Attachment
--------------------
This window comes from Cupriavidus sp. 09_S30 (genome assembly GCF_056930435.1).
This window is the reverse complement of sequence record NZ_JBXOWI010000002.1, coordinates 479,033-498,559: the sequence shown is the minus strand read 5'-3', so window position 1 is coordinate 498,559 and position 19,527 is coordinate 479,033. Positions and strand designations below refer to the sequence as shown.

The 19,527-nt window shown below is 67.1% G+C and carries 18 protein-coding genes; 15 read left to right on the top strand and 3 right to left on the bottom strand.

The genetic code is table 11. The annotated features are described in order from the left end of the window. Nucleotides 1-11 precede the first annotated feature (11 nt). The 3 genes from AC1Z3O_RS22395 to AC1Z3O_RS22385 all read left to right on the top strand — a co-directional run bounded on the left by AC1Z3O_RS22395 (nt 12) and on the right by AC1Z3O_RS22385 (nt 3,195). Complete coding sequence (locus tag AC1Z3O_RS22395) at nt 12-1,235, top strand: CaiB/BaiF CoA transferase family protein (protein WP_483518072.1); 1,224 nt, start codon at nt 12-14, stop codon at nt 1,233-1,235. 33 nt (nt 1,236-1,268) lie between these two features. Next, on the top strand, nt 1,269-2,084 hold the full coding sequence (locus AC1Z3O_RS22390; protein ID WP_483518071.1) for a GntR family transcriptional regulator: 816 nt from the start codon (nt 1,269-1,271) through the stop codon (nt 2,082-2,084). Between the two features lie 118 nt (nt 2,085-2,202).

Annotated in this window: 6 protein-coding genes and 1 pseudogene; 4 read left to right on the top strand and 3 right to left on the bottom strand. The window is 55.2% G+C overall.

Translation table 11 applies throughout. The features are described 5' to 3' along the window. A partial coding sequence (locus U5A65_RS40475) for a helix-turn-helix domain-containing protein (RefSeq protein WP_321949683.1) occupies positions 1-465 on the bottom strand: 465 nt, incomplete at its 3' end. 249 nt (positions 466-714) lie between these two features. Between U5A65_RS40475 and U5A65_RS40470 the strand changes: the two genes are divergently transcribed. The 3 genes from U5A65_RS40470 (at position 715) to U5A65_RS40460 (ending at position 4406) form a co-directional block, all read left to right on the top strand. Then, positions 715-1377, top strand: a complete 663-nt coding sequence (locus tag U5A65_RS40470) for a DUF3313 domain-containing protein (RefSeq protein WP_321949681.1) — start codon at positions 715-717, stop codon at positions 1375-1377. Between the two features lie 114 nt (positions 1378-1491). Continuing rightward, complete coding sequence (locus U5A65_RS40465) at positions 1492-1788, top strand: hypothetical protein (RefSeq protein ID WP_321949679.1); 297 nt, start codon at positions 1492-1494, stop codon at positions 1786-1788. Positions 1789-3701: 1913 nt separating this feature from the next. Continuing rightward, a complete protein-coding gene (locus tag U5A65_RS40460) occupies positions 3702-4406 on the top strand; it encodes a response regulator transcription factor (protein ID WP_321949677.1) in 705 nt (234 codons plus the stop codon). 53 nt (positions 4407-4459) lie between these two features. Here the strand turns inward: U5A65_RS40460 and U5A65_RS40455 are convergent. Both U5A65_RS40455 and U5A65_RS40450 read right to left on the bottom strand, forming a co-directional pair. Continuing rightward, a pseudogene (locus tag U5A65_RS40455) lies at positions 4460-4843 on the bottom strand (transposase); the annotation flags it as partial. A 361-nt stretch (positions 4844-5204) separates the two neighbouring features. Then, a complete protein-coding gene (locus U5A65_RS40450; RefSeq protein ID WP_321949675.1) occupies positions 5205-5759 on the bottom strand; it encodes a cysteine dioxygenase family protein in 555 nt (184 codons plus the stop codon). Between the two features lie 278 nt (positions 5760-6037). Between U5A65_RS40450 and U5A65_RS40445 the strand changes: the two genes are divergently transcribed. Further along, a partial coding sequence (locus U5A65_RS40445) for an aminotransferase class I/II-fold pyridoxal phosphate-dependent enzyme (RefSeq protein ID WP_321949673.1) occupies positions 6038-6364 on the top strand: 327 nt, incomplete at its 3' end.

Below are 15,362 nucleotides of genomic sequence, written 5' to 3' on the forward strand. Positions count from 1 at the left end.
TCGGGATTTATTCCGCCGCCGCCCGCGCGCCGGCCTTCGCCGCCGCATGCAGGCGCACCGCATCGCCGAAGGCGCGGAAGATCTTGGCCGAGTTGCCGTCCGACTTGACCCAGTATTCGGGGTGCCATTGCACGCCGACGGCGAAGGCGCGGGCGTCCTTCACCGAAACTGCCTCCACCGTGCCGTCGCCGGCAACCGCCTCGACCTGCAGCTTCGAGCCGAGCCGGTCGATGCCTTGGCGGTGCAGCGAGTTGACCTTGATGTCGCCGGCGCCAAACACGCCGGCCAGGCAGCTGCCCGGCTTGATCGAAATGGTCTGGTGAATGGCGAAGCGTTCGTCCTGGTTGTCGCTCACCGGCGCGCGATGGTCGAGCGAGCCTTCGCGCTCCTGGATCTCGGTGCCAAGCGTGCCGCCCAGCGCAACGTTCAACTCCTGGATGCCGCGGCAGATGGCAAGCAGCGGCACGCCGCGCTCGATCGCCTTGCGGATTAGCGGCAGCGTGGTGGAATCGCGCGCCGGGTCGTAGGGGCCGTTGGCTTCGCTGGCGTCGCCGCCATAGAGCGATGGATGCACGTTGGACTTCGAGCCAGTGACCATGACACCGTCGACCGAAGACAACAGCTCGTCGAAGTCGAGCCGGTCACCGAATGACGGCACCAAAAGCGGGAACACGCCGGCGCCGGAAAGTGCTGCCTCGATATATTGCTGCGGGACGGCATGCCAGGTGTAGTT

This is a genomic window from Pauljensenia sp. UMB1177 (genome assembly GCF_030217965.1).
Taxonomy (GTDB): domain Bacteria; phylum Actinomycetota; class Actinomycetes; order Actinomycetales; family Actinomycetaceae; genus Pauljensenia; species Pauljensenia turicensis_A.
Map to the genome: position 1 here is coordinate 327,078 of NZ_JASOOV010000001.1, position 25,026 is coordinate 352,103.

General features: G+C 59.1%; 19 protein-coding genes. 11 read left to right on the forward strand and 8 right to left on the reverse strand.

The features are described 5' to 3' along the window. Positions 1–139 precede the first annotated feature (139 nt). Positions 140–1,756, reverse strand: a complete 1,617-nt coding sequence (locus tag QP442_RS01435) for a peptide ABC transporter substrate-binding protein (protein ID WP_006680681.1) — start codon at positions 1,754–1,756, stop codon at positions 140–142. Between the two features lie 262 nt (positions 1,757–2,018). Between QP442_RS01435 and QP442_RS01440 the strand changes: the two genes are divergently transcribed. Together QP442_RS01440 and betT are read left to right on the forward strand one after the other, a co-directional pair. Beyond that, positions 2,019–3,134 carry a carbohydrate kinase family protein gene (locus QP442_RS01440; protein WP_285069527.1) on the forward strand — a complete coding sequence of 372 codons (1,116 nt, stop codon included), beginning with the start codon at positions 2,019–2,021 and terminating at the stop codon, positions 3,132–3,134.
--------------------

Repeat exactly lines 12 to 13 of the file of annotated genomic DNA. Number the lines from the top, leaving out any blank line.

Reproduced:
General features: G+C 59.1%; 19 protein-coding genes. 11 read left to right on the forward strand and 8 right to left on the reverse strand.

The features are described 5' to 3' along the window. Positions 1–139 precede the first annotated feature (139 nt). Positions 140–1,756, reverse strand: a complete 1,617-nt coding sequence (locus tag QP442_RS01435) for a peptide ABC transporter substrate-binding protein (protein ID WP_006680681.1) — start codon at positions 1,754–1,756, stop codon at positions 140–142. Between the two features lie 262 nt (positions 1,757–2,018). Between QP442_RS01435 and QP442_RS01440 the strand changes: the two genes are divergently transcribed. Together QP442_RS01440 and betT are read left to right on the forward strand one after the other, a co-directional pair. Beyond that, positions 2,019–3,134 carry a carbohydrate kinase family protein gene (locus QP442_RS01440; protein WP_285069527.1) on the forward strand — a complete coding sequence of 372 codons (1,116 nt, stop codon included), beginning with the start codon at positions 2,019–2,021 and terminating at the stop codon, positions 3,132–3,134.